The Downside to Ajaxing WordPress

"Hijax" is a term used to describe a progressive enhancement in which internal site links are "hijacked" by JavaScript in order to load the content dynamically. It reveals to developers a whole new world of interactivity control. It's a fancy and futuristic world—a world not without a gotcha or two.

Sometimes Hijax is referred to as "Ajaxing" or "Ajaxifying", but these are less specific terms. It's important from the start to understand that Hijax is a specific variety of Ajax, and thus the two terms are not strictly interchangeable. I will explain both over the course of this article.

I am not the first to fall victim to the siren song of Ajax. In 2011, an older style of Hijax Ajax called "Hashbang URLs" brought down Gawker, who were just trying to be cool. Similarly, I realized during my most recent project that I, too, was in over my head, spending more time constructing stopgaps to ensure that arbitrary third-party plugins would work than I was spending on anything else.

Maybe you've been there and you're familiar with the perils. Maybe not. Either way, before you begin steering your ship towards Sirenum ajaxuli, let my experience serve as a warning: strap yourself to the mast and consider the cons of Ajaxing your WordPress theme.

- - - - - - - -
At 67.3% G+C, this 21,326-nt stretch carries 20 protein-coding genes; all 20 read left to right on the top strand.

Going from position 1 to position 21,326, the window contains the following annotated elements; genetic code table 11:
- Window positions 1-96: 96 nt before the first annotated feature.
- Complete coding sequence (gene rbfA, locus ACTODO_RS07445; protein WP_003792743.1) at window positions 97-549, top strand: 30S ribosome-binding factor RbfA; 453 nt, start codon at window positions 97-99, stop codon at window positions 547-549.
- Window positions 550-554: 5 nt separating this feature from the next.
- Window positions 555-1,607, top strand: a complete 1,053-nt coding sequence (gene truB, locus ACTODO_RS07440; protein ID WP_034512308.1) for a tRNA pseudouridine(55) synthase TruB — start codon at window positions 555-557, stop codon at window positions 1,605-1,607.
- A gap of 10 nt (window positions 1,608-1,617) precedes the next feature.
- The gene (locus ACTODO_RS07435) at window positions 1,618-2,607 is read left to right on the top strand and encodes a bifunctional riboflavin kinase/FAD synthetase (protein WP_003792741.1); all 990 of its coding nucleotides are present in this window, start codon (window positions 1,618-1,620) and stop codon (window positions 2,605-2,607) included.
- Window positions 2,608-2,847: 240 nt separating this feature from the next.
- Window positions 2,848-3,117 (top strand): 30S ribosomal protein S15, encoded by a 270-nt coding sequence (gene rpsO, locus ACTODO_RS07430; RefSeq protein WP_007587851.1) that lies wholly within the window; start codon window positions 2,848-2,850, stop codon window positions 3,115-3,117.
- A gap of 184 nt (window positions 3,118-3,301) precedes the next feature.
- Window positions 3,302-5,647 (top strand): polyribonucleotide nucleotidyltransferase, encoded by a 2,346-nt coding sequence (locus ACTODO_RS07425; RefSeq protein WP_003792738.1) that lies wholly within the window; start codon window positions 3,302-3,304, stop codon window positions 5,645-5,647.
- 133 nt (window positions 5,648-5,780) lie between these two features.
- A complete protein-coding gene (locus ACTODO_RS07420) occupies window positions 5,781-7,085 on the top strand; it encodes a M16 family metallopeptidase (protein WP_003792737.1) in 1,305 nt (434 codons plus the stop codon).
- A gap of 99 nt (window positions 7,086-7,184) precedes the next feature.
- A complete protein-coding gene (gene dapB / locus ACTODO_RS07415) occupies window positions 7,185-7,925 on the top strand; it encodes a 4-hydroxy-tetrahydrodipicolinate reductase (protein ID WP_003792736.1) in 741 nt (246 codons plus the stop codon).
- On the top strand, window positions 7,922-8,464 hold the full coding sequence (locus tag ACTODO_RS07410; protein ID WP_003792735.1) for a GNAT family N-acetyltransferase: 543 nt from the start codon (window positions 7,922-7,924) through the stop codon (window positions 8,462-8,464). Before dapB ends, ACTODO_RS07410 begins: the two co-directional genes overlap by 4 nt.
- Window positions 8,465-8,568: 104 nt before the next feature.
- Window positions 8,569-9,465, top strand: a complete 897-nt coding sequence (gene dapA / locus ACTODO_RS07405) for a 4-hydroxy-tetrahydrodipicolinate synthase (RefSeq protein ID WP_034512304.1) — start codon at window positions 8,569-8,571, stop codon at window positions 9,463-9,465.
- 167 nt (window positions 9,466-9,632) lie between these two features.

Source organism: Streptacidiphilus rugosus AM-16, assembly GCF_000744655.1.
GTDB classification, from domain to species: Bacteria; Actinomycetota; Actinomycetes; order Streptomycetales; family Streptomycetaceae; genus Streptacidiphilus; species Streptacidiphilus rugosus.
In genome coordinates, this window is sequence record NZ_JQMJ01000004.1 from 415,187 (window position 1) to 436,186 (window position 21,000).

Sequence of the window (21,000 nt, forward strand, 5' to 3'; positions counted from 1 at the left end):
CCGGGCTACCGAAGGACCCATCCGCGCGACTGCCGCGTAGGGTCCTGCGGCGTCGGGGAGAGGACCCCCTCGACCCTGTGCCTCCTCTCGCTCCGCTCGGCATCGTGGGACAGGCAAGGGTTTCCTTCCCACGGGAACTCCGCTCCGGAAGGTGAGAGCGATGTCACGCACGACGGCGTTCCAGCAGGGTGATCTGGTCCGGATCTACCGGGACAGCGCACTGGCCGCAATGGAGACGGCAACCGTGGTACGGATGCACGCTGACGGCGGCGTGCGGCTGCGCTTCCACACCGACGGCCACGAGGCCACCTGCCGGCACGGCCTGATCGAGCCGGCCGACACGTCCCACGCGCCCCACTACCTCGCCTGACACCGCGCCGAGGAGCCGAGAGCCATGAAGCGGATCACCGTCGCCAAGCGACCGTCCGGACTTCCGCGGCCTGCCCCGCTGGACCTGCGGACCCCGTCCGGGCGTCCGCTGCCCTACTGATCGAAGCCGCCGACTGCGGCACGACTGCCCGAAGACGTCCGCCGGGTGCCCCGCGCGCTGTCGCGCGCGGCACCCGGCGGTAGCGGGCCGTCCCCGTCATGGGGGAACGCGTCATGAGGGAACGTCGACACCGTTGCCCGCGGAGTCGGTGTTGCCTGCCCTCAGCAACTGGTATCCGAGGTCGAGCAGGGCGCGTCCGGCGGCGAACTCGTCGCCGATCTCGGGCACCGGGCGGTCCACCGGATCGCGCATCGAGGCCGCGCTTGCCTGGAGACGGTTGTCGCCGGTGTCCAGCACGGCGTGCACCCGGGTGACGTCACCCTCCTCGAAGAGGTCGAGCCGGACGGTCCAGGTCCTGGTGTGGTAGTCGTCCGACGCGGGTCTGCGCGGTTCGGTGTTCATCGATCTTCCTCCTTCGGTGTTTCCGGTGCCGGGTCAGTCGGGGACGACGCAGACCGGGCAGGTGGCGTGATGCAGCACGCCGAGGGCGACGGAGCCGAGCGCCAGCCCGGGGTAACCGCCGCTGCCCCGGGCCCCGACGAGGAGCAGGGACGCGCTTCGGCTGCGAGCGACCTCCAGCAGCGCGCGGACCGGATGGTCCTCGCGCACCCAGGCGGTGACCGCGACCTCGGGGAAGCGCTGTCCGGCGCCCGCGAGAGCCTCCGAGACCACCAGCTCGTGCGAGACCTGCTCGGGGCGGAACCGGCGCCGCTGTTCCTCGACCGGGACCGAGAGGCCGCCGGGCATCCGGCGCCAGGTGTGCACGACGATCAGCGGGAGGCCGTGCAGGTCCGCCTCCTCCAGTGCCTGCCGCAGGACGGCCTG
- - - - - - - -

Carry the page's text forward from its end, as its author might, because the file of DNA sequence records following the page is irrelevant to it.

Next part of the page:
What is Ajax?

For those who aren't familiar with it, Ajax is a simple but powerful (and increasingly common) front-end technique in which JavaScript makes a server request in the background. Then, instead of loading a whole new page, the server returns its data to the JavaScript, which can process it or load it into the DOM. Meanwhile, the client can continue without interruption. Ajax is like sending the intern to Starbucks so you can keep working.

So, if Ajax allows for an uninterrupted browsing experience, why don't developers use it for everything? Well, it turns out that Ajax does have its share of consequences depending on what you're trying to accomplish. Ultimately for this project, three major issues caused me to renege on full-site Hijax in favor of a more targeted approach.

Issue #1 - Specific information is hard to come by

Stick some combination of "ajaxify"/"ajax"/"hijax" into the search bar and you'll quickly discover that there's no standardized terminology for any of this, meaning even if there is pertinent information out there, you'll never find it beneath heaps of articles about plugins and forms and whatever else. Maybe I'm naive, but WordPress' native implementation of Ajax shows up in search results so consistently that I began to question my understanding that it was irrelevant (it was) and wasted a bunch of time as a result.

Yes, it turns out that Ajax has tons of uses, and adding sex-appeal via Hijax is just one of them. A couple common uses are form validation, shopping carts, and saving drafts on the fly, but really, Ajax can be considered for anything where you need to swap data asynchronously between client and server.

The side effect of its broad appeal is that it's sort of difficult to find the right information for the right kind of Ajax. Specifically, good information on how to properly implement Hijax is surprisingly lacking, which brings me to my next point...